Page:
She crocheted me these cute little slippers that I still have! I wore them all the time and they were made with love. Also this beautiful needle point picture that hung on my bedroom wall my whole life… announcing my birth. So special to have those family made treasures! I can’t believe the amount of time and love that went into that given how many grandkids and great grandkids she has! It’s mind blowing. What a labor of love all those things were! And she never forgot a birthday or celebration – despite having so many family members to keep track of! I always got a card in the mail. That is dedication! She is such a gem. Also I can’t forget the forbidden peanut M&M jar on top of the dresser in her upstairs room.. one of my favorite parts of going there I must admit! Oh so many memories coming up… the lemon poppy seed torte and hoho cakes at her house in the summer. The long line of food – rolls, baked beans, coleslaw mm mm – going all through her kitchen. The park across the street. Crayfish in the stream. So many memories! All the owls on the table in her front room. I still remember the smell of her home and the art work on the walls and the mustard colored couch. —Kristin, Great granddaughter
I always loved going there and counting how many owl decorations and knick knacks she had, I counted all the way up to 80 or 90 I believe! Ha! —Marlissa, Great Granddaughter
I remember walking to her house after work, just to talk. We talked about everything from World War II and the Kennedy assassination to the recently elected Scott Walker. I always thought it interesting that all of those historical moments felt so far removed from myself but for her, seemed just like yesterday. Such a wealth of knowledge! —Joshua, Great Grandson
Most of my favorite memories were when we went out to Arizona to visit her and grandpa. We would always go out to their favorite Mexican restaurant, play cards and go hiking in Saguaro National Park. I also remember her taking us to this restaurant in the old western city that was decorated like a saloon. Ties weren’t allowed so we went to Goodwill to buy old ties and wear them to the restaurant and they would cut them off. Another fun memory was her taking us to Nogales, Mexico and getting a picture of us riding a donkey with a sombrero on. —Jamie, Great granddaughter
Peanut M&Ms; Ho Ho Cake; Poppy seed Torte; pool table in basement; holidays and various special occasions at Grandma and Grandpa’s; Christmas in October; Playing at the park across the road; Catching crayfish in the creek across the road; Sitting on the back patio looking on their well-kept yard; Rabbits, birds and squirrels in the back yard; Always happy to see you; always “proper”, never uncouth, etc.; Very loyal; Intelligent; Always enjoyed good conversation; faith and morals; strong opinions; “everything in moderation”; Good sense of humor; Dignified; Played cribbage with Grandpa every night; Enjoyment of sports (Badgers, Packers, Nascar—Matt Kenseth); Love of animals and nature; Used to fish with Grandpa, and went fishing with me a few times on Bass Lake. Caught a nice 26” Northern Pike one time; Good with dogs and cats. She used to take care of our cat Kookie during vacations, and when she’d sternly tell her to stay out of a certain room, she did!; In my adult life, she took care of our cat Felix at least once also; Staying at their place in Arizona; Grandma and Jake, our dog. She would feed him buttered pumpernickel bread. She insisted he liked it buttered best, so that’s what he got. But he wasn’t allowed on the couch, and he obeyed her when she told him so; married 70 years and they still liked each other!; Lunches at Gma & Gpa’s, sometimes with friends of theirs or extended family – I believe this is how I first met folks like Inez and Arden; Their neighbors in AZ – “happy hour”; Personal appearance always nice; Stories she would tell; She seems to have always seen the best possible me in me, and that makes me want to be that person. —Myles, Grandson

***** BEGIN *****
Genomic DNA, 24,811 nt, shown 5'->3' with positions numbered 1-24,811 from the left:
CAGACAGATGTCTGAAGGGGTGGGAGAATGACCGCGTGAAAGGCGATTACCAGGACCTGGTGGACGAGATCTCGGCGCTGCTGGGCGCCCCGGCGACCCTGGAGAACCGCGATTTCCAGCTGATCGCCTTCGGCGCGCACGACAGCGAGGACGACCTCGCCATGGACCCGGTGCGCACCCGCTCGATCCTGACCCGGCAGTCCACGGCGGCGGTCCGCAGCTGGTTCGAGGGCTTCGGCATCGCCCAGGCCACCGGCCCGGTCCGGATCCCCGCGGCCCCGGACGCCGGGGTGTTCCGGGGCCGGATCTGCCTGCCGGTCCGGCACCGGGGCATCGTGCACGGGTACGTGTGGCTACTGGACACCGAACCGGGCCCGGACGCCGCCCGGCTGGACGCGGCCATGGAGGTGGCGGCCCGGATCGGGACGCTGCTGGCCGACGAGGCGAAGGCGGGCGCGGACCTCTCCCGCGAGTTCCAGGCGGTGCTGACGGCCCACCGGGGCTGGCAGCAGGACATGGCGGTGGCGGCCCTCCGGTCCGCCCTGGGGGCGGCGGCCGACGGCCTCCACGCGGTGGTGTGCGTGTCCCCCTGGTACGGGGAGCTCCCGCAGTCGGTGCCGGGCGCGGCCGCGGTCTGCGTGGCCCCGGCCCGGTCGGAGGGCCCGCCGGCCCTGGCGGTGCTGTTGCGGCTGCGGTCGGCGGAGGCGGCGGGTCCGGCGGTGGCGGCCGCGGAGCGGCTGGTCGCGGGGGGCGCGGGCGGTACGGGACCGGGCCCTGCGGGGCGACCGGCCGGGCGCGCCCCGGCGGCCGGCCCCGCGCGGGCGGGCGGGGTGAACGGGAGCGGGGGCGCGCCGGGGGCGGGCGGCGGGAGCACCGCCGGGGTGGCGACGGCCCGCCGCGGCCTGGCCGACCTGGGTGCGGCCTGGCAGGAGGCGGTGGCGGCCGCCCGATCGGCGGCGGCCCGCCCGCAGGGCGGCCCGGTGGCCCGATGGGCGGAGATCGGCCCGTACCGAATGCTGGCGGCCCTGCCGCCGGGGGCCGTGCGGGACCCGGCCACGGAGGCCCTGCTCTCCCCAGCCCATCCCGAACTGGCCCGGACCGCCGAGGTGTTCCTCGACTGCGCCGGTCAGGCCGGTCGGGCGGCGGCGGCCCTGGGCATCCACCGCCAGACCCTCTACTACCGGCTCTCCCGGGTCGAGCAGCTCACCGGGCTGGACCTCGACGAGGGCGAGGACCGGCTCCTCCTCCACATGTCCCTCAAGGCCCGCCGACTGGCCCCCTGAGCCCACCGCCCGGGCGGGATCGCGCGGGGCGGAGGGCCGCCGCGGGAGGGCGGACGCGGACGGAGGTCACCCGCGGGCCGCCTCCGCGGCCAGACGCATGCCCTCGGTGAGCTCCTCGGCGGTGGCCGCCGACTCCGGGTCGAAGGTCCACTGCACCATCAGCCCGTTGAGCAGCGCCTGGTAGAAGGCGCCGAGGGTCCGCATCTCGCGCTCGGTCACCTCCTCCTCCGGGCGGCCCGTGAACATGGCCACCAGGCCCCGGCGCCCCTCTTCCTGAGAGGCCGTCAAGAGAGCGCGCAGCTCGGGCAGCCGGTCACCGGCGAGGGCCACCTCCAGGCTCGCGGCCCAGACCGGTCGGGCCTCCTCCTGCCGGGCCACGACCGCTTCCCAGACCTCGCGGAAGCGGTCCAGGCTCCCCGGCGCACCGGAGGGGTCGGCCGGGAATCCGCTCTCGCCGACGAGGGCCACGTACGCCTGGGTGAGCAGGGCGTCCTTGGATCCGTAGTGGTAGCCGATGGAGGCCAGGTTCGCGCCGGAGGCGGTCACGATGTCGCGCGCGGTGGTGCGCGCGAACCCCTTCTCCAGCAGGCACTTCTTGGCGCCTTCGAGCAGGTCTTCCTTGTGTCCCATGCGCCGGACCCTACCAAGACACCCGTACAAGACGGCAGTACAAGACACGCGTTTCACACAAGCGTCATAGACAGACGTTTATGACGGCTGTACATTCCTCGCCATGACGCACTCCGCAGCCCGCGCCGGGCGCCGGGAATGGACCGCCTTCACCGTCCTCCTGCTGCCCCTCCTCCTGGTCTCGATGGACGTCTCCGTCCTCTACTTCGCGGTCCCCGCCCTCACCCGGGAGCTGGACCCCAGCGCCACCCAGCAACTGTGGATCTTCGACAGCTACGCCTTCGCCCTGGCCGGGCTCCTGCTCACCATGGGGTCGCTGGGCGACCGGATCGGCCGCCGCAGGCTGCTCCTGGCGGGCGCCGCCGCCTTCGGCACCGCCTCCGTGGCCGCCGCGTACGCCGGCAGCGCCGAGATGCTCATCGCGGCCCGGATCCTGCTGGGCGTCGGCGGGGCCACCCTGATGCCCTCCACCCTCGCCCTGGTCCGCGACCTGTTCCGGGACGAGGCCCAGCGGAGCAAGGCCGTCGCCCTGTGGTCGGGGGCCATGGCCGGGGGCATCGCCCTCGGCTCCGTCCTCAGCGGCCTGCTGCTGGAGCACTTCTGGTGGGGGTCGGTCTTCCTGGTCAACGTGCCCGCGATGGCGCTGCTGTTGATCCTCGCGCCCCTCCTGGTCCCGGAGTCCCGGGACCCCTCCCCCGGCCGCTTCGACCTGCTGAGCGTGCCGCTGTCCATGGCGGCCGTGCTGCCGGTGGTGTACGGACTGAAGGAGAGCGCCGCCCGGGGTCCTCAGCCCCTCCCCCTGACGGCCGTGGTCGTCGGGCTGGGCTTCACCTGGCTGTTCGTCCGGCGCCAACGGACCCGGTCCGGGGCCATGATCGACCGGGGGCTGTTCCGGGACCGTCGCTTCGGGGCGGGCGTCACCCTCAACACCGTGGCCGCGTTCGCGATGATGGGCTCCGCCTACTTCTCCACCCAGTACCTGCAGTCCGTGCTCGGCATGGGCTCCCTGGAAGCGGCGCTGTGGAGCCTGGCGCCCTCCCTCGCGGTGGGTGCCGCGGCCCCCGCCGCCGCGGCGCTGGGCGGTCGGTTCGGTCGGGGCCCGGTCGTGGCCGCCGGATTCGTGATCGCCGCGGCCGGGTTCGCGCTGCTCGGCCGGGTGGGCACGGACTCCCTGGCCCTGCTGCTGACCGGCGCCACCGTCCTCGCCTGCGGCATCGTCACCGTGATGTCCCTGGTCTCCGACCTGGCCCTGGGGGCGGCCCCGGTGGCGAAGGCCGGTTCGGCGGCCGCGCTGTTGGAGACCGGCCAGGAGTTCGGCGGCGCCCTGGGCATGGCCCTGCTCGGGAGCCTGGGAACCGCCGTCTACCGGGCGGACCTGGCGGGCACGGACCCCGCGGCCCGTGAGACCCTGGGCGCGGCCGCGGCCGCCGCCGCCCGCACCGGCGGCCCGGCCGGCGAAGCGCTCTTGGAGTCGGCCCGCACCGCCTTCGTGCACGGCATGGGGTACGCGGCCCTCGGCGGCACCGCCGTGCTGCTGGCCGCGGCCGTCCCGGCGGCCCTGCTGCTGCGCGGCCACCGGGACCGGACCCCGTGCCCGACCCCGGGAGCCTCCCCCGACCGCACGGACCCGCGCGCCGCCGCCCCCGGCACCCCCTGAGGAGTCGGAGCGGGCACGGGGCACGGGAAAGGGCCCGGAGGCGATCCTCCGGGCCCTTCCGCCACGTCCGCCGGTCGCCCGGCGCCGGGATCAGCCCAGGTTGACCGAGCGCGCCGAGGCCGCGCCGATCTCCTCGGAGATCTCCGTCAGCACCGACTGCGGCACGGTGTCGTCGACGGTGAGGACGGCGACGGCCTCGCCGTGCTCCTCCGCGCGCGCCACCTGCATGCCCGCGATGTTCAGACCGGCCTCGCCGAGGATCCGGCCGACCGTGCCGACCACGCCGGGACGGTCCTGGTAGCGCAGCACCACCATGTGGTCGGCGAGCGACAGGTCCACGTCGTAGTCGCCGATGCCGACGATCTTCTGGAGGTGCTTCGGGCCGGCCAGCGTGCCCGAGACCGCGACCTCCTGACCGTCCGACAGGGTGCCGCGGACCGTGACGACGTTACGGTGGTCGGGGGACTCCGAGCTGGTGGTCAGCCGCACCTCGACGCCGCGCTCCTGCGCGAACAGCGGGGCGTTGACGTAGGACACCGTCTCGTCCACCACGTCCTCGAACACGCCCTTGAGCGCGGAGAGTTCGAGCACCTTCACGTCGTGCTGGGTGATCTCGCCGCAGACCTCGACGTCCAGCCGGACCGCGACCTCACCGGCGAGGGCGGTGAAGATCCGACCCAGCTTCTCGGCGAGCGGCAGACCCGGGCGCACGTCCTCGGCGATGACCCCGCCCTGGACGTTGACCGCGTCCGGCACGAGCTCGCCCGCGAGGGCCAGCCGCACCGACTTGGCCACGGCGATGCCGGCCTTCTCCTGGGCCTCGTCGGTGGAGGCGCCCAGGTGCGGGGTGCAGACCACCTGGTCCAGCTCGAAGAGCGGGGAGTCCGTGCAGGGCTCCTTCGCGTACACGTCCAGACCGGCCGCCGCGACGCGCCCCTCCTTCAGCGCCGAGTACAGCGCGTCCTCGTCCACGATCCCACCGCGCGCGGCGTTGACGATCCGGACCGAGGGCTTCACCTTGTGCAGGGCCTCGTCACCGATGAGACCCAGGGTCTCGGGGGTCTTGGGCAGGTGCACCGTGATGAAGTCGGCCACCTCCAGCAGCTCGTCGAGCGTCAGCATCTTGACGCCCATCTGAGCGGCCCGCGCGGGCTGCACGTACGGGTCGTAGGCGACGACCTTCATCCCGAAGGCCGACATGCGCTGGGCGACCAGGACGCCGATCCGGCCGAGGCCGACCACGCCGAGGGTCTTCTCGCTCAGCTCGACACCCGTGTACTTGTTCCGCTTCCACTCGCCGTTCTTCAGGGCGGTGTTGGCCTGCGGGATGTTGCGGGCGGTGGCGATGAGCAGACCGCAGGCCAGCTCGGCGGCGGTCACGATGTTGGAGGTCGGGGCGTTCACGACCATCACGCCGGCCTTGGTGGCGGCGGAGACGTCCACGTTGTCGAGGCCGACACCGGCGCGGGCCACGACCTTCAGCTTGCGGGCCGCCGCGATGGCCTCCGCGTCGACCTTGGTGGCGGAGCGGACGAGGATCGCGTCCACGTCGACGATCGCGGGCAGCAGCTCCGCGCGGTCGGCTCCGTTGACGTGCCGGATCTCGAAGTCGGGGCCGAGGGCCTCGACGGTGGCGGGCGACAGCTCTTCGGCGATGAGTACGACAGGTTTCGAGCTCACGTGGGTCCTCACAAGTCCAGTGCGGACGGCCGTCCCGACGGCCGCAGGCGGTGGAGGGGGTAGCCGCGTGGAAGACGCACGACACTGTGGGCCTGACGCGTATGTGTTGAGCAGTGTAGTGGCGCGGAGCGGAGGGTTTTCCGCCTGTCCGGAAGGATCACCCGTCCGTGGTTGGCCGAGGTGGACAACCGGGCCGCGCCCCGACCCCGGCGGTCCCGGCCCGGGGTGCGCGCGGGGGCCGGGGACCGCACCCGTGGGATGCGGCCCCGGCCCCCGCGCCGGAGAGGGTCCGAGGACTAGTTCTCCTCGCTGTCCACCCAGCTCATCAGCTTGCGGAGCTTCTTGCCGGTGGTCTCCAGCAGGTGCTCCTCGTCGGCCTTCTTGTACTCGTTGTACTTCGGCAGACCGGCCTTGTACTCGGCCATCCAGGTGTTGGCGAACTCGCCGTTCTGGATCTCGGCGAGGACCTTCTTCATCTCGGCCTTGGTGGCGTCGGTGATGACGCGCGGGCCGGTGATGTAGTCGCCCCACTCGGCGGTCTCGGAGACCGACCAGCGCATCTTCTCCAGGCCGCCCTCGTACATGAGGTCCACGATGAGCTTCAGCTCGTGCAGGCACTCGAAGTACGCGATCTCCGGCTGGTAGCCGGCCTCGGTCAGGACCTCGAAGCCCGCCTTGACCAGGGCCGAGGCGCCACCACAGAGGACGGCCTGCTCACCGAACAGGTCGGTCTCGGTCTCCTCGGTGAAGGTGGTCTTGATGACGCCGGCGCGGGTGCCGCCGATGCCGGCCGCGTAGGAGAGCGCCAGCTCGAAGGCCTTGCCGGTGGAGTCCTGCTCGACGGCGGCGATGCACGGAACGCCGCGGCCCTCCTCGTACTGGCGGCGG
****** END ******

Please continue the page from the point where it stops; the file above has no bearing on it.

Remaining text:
Grandma was a great wife. She was always respectful, forgiving, supportive. I remember her telling me once that she would always fix her hair a little and at least put a little lipstick on in the morning before making Grandpa’s breakfast for work because she didn’t want him to remember her looking like she just got out of bed. I guess it paid off, since they were married for 70 years! And if Grandpa were still here, he’d find her just the same. She is always in full dress: hair done, face made-up, outfit and jewelry coordinated. Maybe that’s what keeps her young! That and her social nature. She loves to visit and has always been wonderful at keeping in touch through the mail and the phone. When I think of Grandma Behm, I think of the perfect Grandma…what you think of when you say, “grandmotherly,” yet few of us really have contact with such people. She’s a beautiful combination of love and affection and stern expectations. When I married into the Muckerheide family, I gained many blessings, and she is most definitely one of them. Paula, Granddaughter-in-law
Grandma and Grandpa Behm had a cottage on Long Lake, which is north of Newald, getting close to the northern border of Wisconsin. When I was around 5 years old, my brother Mitch and I were staying overnight at their cottage. In the morning, grandma got us ready for church and told us NOT to get dirty while we were outside. Needless to say, I fell in the lake! ..or was I pushed?”–Matt, grandson